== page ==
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Re: Biology and Medicine

Postby Doc » Fri Oct 23, 2015 4:33 am

http://nation.com.pk/snippets/23-Oct-20 ... w-research

Briton who could smell Parkinson’s prompts new research
October 23, 2015
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LONDON - The widow of a man who suffered with Parkinson’s has triggered new research this week into the condition after she discovered she could “smell” the disease. Joy Milne, 65, told researchers that she had noticed a change in the odour of her late husband, Les, years before he developed symptoms of Parkinson’s. He passed away from the disease, a nervous system disorder whose symptoms include shaking and slowness of movement, earlier this year at the age of 65.
“I’ve always had a keen sense of smell and I detected very early on that there was a very subtle change in how Les smelled,” Milne, from Perth, Scotland, said on Thursday. “It’s hard to describe but it was a heavy, slightly musky aroma. I had no idea that this was unusual and hadn’t been recognised before.”
About one in 500 people suffers from Parkinson’s, a degenerative illness that is difficult to diagnose and for which there is no cure. Milne made the connection between the smell and the disease after picking up the same scent from other sufferers. She went on to tell researchers, who dubbed her “super-smeller” after finding that she could identify Parkinson’s sufferers from T-shirts they had slept in. That prompted research charity Parkinson’s UK to this week launch a project to find whether the disease and odour are linked. “It’s very early days in the research, but if it’s proved there is a unique odour associated with Parkinson’s, particularly early on in the condition, it could have a huge impact,” said Arthur Roach, director of research at the charity. “Not just on early diagnosis, but it would also make it a lot easier to identify people to test drugs that may have the potential to slow, or even stop Parkinson’s, something no current drug can achieve.” Researchers are investigating whether the condition triggers changes in sebum, an oily substance secreted by skin, and aim to recruit 200 people with and without the condition for the study. Swabs taken from them will be analysed by machine at the molecular level, and will also be scrutinised by Milne and a team of smell experts from the food and drink industry.
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Re: Biology and Medicine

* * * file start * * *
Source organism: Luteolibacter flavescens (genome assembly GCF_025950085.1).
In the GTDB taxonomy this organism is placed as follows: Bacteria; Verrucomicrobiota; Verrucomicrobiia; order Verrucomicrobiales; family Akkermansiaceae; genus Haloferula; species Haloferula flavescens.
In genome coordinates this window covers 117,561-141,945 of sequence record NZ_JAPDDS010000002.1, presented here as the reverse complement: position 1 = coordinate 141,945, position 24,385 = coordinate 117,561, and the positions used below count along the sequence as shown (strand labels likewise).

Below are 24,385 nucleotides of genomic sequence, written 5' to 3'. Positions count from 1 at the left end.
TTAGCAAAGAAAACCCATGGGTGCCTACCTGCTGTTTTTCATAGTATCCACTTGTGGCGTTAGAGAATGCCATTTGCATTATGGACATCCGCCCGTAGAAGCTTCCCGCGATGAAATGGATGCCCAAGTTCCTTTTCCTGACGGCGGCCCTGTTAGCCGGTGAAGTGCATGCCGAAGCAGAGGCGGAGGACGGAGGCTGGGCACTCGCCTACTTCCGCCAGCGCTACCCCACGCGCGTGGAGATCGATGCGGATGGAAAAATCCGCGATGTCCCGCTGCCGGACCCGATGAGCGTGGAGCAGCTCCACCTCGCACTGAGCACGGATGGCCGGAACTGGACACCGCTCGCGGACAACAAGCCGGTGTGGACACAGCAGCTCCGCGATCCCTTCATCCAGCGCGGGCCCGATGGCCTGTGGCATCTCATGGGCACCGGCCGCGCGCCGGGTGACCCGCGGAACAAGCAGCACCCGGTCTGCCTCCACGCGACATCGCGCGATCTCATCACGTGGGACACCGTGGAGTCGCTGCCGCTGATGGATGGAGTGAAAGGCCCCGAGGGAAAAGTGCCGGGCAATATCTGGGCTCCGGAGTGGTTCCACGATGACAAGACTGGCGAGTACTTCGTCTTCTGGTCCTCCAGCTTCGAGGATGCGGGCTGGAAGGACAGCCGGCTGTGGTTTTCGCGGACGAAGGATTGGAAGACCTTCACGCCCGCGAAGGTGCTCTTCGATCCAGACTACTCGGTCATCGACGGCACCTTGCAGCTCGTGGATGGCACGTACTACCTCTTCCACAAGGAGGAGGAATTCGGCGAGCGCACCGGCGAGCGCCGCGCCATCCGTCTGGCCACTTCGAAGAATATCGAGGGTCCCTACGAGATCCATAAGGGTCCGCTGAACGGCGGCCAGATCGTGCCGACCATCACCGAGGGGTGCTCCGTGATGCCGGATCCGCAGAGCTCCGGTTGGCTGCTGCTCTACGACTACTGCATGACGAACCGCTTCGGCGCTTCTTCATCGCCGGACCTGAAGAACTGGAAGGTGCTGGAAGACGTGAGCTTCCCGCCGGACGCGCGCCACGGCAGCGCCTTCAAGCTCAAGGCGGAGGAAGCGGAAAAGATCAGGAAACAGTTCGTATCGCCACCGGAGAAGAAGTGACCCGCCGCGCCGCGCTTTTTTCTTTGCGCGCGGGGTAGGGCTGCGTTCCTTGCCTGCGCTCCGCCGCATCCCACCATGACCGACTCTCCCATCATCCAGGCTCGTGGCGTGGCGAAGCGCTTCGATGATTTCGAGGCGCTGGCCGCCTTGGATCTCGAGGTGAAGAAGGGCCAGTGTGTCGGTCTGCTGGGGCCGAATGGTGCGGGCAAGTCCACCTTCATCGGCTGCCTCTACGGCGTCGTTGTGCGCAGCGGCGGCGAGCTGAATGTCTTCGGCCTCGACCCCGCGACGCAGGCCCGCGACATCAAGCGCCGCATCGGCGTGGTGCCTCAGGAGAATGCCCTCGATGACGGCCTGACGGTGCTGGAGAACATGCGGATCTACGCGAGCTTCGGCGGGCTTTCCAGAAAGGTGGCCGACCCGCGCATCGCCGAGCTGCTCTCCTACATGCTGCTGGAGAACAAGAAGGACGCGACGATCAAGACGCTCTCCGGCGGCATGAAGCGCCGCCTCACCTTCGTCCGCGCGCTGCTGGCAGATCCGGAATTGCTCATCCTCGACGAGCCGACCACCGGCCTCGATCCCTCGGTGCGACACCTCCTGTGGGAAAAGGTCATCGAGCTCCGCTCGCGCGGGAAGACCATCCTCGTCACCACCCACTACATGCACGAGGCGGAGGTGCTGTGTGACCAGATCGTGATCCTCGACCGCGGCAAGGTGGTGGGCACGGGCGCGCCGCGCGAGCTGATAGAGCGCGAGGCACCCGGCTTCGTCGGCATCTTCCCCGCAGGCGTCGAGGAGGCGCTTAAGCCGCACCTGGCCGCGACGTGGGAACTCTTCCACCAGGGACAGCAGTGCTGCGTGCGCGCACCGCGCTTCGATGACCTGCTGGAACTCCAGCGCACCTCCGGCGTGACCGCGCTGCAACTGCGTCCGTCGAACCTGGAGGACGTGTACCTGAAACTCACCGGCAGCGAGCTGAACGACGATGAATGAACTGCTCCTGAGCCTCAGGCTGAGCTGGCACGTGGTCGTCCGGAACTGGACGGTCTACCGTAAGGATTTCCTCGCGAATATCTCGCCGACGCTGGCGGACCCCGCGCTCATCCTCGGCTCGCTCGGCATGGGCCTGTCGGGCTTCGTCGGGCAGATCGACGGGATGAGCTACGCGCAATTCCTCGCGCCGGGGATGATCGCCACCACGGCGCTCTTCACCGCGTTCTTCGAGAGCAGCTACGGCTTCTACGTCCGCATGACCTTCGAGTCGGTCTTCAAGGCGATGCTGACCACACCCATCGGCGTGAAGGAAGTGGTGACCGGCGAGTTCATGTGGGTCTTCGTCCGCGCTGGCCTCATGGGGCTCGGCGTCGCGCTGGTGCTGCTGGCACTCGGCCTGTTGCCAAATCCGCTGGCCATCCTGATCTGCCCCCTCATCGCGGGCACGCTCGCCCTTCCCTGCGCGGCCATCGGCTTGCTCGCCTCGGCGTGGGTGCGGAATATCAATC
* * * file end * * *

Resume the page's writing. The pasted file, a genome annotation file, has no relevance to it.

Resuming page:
Postby kmich » Tue Dec 15, 2015 1:11 am

Molecules of the protein myosin drag a ball of endorphins along an active filament into the inner part of the brain's parietal cortex. Keep on truckin....

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Re: Biology and Medicine

Postby Heracleum Persicum » Sun Dec 20, 2015 10:29 pm

.

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Re: Biology and Medicine

Postby Typhoon » Sun Jan 10, 2016 5:38 pm

kmich wrote:Molecules of the protein myosin drag a ball of endorphins along an active filament into the inner part of the brain's parietal cortex. Keep on truckin....

Image


Very cool.
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Re: Biology and Medicine

Postby Typhoon » Sun Jan 10, 2016 5:38 pm

All the world's a stage.
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Medicine in the Fourth Dimension

Postby Nonc Hilaire » Fri Jan 29, 2016 9:20 pm

Looks interesting. Kmitch?

Oncology is forever chasing ways to separate the enemy within from its surrounding tissue and reduce ghastly treatment side effects. Just as each of our cells has a circadian cycle, tumour growth is rhythmic. Some lymphomas see a peak in cell division late in the evening, whereas gut lining divides 23 times as much in the early morning as it does at night. In this case, chemotherapy in the evening targets the tumour while doing away with excruciating effects on healthy tissue. The point is that distance between healthy and diseased tissue does not have to be spatial if you can separate them in time.


http://www.lastwordonnothing.com/2016/0 ... dimension/
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Re: Biology and Medicine

Postby Typhoon » Sun Feb 07, 2016 12:41 am